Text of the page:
Several of the attendees tried to trip up the visitors with questions about IPads, ATM’s and advice to try a “Toyota Corolla” instead of a horse to get around. Both men stayed firmly in character and got these questioners to define “of which they speak” and then equated it with some aspect of life during their earlier times.
The two men also spoke strongly about civic responsibility, telling their audience that the fate of the nation would pass into their hands. “History does, indeed, repeat itself,” warned “Henry.” He insisted that to deal wisely with the present and the future required understanding of the past. “If you know your history, you will be better prepared.”
THIS OPPORTUNITY to see history come to life is made possible by the generous, personal funding of Jim and CarolAnn Babcock, both retired engineers who reside in Reston. The Babcocks have been partnering with The Colonial Williamsburg Foundation for about 8 years, each January bringing the informative and engaging program to schools in the Fairfax County system.
“We’ve always believed that understanding history in essential to understanding who we are as a country and a people,” said Mrs. Babcock. They also like that a key focus of the program is helping the students to learn to research and to seek the “primary sources,” rather than just accepting “circular reporting.” In a day and age when the phrase “fake news” is being heard so often, the Babcocks want to do whatever they can to promote education and fact-finding. Over the years, their “gift to the future” has expanded from five schools, to twenty-two. All of the schools on the 2017 tour were new recipients of the Babcock mission.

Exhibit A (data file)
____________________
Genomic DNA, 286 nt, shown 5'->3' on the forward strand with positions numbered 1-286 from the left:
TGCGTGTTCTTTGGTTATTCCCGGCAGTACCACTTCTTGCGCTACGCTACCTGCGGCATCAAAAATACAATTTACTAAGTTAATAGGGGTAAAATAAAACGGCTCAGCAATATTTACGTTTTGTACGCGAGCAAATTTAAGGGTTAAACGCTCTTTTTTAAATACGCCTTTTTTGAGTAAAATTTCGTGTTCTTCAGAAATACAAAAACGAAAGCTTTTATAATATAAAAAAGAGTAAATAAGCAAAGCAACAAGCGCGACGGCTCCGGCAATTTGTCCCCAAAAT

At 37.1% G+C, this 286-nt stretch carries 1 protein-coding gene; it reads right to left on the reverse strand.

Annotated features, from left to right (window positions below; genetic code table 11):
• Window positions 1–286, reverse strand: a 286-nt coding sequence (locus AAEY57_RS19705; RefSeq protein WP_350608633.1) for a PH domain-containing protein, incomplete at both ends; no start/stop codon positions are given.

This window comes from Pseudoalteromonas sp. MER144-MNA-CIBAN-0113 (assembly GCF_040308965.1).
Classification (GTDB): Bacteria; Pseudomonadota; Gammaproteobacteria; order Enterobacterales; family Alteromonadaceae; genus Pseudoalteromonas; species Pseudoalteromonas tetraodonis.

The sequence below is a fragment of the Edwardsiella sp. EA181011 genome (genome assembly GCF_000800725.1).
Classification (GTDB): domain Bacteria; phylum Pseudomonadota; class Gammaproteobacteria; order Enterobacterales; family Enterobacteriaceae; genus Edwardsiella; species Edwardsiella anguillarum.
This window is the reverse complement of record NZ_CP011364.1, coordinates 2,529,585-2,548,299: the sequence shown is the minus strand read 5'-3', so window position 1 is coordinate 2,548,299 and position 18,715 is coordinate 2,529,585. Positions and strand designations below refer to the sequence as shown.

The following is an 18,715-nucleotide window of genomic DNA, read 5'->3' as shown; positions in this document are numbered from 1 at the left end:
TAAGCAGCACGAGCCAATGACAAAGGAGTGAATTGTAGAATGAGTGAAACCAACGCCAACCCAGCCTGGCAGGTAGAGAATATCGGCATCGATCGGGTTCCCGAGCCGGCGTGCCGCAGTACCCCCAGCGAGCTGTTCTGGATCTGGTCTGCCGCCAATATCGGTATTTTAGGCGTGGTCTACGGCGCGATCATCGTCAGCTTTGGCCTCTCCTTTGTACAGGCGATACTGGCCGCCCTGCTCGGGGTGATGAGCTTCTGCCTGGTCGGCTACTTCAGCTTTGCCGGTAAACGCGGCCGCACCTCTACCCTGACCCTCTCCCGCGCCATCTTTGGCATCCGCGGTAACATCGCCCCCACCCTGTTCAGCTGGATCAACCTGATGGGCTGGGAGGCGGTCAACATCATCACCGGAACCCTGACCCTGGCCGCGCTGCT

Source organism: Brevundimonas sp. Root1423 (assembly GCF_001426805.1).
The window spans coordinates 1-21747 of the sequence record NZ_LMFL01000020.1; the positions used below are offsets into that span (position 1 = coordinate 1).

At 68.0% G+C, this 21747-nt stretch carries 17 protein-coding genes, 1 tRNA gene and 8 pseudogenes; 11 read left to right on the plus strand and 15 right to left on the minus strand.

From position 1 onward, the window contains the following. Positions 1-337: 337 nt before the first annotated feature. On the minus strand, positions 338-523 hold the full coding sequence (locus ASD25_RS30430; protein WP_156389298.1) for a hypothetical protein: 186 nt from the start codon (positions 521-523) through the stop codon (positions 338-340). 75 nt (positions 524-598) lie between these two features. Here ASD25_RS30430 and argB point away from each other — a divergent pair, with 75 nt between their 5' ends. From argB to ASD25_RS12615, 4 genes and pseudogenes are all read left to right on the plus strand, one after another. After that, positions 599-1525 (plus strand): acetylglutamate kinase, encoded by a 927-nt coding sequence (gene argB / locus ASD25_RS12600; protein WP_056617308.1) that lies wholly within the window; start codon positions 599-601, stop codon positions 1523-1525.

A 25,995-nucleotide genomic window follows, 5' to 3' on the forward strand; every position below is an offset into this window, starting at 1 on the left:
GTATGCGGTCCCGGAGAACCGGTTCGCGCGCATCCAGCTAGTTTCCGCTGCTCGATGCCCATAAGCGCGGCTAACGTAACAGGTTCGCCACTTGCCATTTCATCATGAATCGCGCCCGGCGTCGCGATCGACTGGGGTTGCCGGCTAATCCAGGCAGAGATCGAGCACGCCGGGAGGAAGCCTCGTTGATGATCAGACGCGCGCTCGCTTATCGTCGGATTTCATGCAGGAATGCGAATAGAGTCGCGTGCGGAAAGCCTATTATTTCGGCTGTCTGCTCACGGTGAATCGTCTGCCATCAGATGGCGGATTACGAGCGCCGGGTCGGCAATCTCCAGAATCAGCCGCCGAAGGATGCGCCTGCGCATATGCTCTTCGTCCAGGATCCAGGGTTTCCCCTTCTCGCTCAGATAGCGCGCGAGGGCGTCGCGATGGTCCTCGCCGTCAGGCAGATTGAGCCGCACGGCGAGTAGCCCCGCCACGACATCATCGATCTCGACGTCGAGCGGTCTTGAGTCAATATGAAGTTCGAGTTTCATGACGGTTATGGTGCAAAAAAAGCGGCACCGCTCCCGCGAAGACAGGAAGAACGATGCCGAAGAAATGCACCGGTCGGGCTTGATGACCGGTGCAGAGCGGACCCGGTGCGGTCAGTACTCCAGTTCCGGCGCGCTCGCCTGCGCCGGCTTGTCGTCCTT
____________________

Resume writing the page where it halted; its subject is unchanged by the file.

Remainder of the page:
The Babcocks not only fund the program, but they personally attend the assemblies, as well. In addition, they also provide scholarships for teachers to attend a one-week educational course at Colonial Williamsburg. This summer, the Babcocks will be sending 17 teachers to the Teachers’ Institute. They are also helping to provide “Hands-on-History Kits” – one for each FCPS region - that contain items related to soldiers, slaves, and Native Americans of the Colonial times.
All of this seems like a lot of work, but CarolAnn insists that “It’s a project of love. It really keeps us going, and we are doing what’s important for the future of our country.”